Tagged In: congregational singing
A neat aspect of church music ministry is when a song migrates from choir anthem to congregational song. It can happen when a song becomes well-known and well-loved by choir members and congregants alike. It’s not always planned that way. In fact, sometimes it’s surprising. When a song resonates so well with a congregation, it’s really a neat thing to observe.
Our church has experienced this with several songs, including an arrangement of “Hallelujah to the Lamb,” the Getty hymn, “In Christ Alone,” a Kirkland arrangement of, “Worthy of Worship,” and many others. I’m honored that one of my own arrangements, “Amazing Grace (My Chains are Gone),” has also made the jump from the choir loft to the pew.
There are obvious benefits in having the congregation sing songs initially introduced by the choir:
- Since the congregation is already familiar with them in a corporate worship setting, they will be able to “pick them up” easier.
- You are providing a unique worship opportunity that your congregation wouldn’t otherwise be able to participate in.
- It sends a subtle message validating the primacy of the congregational singing ministry of the church.
- It adds a new, enjoyable way for your congregation to worship, which can in turn lead to more vibrant singing and a more dynamic service.
Have you tried this? How has it worked?
So I’ve been thinking: What’s the best way to teach a congregation a new song? There are a lot of factors to consider when seeking to teach a congregation a new song:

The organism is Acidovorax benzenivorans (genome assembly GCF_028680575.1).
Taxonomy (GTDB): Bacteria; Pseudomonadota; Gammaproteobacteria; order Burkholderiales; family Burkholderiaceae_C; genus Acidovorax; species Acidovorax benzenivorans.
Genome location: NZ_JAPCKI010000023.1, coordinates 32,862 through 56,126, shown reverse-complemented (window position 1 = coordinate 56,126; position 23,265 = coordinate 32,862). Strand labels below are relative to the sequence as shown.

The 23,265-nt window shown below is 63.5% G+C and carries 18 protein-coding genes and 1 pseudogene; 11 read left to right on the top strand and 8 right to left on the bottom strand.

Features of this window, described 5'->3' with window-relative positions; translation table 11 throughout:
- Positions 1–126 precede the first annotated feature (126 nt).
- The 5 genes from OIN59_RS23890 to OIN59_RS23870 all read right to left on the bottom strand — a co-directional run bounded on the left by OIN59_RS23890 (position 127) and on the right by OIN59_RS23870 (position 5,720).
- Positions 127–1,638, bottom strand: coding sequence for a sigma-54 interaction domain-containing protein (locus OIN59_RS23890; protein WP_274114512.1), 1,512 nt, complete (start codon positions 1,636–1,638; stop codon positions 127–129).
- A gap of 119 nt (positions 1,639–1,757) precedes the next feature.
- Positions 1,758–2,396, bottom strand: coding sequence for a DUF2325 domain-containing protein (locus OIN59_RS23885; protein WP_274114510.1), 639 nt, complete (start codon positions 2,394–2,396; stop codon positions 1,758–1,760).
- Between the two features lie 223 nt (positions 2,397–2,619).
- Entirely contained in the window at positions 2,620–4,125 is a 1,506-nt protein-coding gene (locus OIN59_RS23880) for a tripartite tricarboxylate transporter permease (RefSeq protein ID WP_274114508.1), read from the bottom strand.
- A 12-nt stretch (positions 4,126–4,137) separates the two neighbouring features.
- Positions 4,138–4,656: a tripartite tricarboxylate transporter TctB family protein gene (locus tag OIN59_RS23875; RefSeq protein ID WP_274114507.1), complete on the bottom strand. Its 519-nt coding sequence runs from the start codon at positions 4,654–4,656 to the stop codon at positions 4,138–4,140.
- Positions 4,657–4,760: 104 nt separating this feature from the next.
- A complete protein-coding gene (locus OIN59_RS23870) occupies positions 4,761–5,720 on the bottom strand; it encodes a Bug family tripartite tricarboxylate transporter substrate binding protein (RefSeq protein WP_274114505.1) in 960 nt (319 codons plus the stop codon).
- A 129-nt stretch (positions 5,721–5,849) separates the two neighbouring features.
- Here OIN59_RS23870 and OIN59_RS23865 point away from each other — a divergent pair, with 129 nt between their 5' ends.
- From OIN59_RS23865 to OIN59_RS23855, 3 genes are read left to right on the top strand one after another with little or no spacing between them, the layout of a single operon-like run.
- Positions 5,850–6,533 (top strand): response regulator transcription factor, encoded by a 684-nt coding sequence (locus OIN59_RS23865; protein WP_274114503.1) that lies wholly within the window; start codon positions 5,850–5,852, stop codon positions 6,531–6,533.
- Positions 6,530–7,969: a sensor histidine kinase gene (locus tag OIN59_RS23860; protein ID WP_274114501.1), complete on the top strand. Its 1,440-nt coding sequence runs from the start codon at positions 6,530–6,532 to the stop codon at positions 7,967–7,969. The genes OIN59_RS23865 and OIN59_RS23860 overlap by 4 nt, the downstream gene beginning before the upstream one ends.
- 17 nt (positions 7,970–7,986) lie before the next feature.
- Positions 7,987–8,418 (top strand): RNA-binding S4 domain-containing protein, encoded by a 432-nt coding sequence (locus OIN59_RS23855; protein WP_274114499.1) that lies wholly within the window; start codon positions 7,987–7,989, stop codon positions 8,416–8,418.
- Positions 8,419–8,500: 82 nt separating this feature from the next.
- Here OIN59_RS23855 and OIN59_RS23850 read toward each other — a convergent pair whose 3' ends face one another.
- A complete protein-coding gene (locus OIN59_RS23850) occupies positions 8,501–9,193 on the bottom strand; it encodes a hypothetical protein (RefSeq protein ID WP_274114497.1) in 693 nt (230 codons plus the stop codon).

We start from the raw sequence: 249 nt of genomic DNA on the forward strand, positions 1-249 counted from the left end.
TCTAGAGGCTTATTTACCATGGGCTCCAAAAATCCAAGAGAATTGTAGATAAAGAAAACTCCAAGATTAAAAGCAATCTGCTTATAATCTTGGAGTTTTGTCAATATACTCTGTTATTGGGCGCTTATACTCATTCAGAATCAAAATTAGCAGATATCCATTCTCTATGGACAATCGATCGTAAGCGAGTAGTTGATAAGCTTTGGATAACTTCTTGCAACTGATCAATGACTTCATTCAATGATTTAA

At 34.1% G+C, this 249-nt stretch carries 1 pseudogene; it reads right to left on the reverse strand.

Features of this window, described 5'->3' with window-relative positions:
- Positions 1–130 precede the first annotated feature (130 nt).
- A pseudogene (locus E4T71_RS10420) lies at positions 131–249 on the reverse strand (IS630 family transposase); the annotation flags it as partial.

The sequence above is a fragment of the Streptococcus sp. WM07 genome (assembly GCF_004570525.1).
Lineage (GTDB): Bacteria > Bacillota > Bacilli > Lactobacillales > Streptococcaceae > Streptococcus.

The accessibility (or inaccessibility) of the song
In other words, how easy is it to sing? When introducing a song to a group of individuals with varying levels of music ability, you’ll have better success with a simpler melody.
The level of familiarity with the song
When introducing a new song, it may be assumed that the congregation is generally unfamiliar with the tune. This may not always be the case, for various reasons. Any level of familiarity with the song will improve the congregation’s “success” in singing it. Read more…
I’m a big fan of hymnals. In fact, you could say that I casually collect them. If you were to walk into my office and glance at my bookshelves, you would notice what could probably be described as a fairly large collection of them.
I grew up singing from hymnals in church. For every song. Without exception. When I went away to Christian college, we nearly exclusively used a hymnal. In my first ministry, the hymnal was the primary source of our congregational worship. Currently, I am serving in a ministry in which the congregation does not use a hymnal. It’s been a breath of fresh air. Here’s why: Read more…